Have you heard Emily Heller’s interview on Good One podcast? Her thoughts around body freedom made me feel the same way and she’s witty and moving like you.

  143. Eleanor Frances says...

    Thank you for sharing your story. It was very thought provoking and I learned a lot. You are very generous to write this for all COJ readers and have the makings of being a wonderful mother.

  144. Melissa says...

    Kelsey if it weren’t for the title and your words (which were beautiful, thank you), I would have thought this was a Beauty Uniform post about how to rock a pregnant body. You look radiant and your baby is lucky both to have such a a thoughtful mama and one with such excellent style. Best wishes!

  145. You’re beautiful and glowing in these photos and to me, obvi preggo. But then again, even if you weren’t pregnant you still would look lovely just as you are. Just exactly as you are.

    Wishing you a lovely birth story and a healthy and happy baby. Sending love and joy!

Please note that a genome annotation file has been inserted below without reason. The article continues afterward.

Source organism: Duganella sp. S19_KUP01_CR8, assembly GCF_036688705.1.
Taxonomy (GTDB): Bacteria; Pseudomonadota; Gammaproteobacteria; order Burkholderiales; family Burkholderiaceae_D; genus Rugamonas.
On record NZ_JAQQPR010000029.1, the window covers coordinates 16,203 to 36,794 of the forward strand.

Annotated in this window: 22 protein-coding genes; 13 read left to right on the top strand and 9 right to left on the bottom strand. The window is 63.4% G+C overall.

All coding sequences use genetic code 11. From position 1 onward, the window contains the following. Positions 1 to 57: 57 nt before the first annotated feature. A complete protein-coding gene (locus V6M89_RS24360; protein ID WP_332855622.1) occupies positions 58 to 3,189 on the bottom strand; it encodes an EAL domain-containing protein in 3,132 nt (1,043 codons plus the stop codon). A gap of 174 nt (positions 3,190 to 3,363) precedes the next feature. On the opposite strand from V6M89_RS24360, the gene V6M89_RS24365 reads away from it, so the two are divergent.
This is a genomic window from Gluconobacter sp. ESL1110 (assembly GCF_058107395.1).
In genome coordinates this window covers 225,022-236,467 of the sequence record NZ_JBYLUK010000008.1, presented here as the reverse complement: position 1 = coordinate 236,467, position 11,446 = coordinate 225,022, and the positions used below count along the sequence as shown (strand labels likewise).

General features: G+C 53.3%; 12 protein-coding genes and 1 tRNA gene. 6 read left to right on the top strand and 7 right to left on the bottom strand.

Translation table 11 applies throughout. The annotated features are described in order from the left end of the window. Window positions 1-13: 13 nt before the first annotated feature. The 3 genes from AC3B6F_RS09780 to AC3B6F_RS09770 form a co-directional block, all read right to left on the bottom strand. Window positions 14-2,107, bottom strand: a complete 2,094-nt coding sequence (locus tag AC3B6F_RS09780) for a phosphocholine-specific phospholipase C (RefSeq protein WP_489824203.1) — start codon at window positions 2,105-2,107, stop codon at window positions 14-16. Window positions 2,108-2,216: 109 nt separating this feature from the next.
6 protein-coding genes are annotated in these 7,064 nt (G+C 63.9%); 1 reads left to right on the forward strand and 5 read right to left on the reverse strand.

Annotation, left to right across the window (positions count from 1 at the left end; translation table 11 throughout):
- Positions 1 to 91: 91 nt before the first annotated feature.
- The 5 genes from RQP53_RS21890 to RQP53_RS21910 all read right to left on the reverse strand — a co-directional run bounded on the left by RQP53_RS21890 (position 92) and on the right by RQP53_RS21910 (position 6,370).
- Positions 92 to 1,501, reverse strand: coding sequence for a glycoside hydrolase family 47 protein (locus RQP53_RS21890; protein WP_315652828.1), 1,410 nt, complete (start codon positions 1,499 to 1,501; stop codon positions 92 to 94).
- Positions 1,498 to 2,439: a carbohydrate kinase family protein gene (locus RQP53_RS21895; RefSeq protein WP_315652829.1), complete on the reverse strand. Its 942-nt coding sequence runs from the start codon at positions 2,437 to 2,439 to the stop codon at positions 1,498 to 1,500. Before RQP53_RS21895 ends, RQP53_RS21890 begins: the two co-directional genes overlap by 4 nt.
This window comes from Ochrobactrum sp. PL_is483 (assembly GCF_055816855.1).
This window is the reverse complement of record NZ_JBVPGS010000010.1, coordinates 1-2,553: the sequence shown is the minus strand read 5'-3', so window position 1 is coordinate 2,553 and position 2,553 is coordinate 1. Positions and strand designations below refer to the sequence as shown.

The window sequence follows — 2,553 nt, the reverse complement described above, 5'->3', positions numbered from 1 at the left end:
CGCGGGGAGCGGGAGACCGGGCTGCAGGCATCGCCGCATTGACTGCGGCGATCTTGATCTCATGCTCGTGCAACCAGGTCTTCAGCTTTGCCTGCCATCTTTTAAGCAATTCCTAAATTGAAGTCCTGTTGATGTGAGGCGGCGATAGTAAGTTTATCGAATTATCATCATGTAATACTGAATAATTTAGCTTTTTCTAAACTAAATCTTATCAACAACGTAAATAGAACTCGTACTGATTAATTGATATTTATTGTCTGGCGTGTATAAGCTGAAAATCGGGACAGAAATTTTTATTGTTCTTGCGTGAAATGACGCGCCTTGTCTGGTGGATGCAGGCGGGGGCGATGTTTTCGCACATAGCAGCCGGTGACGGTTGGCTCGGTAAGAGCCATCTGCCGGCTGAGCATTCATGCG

146. Mouse says...

    Mazel tov Kelsey! I think you look great. I am a 5’2″ 130 lb menopausal woman who loves wearing tents for the same reason in some ways: My body is none of anyone else’s business, pregnant or otherwise. I wish people would worry about their own problems and stop being so judgmental of bloody everything.

    Thank you for allowing yourself to be open for the rest of us to understand a little of how it is to be another person.

    • Grainne says...

      This! I’m considered fairly slim but I hate getting comments on my body. The older I get, the more I love a tent. It feels like a way to reclaim ownership over something that everyone else tries to take away from you.

  147. MC says...

    What a beautiful way to start the week, thank you for this lovely, and so well written piece.

    • Maïa says...

      Kelsey, your writing and the way you shared your story here make us, readers, more human. <3
      You have a simple and humble way to describe your journey, with lucidity and in a strong and non judgemental manner, its so powerful! Thank you!!

  148. Lauren E. says...

    I freaking LOVE your writing style. Thanks for such an insightful piece.

    100% not making excuses for jerks on the train, but as a subway rider, I would never go so far as to assume someone was pregnant. A close friend has fibroids and when people assume she’s pregnant, it’s super hurtful. So I’m hyper sensitive to it now. I like the idea of asking for a seat on the train if you need it, whether it’s an elderly person, an injured person, or a pregnant person.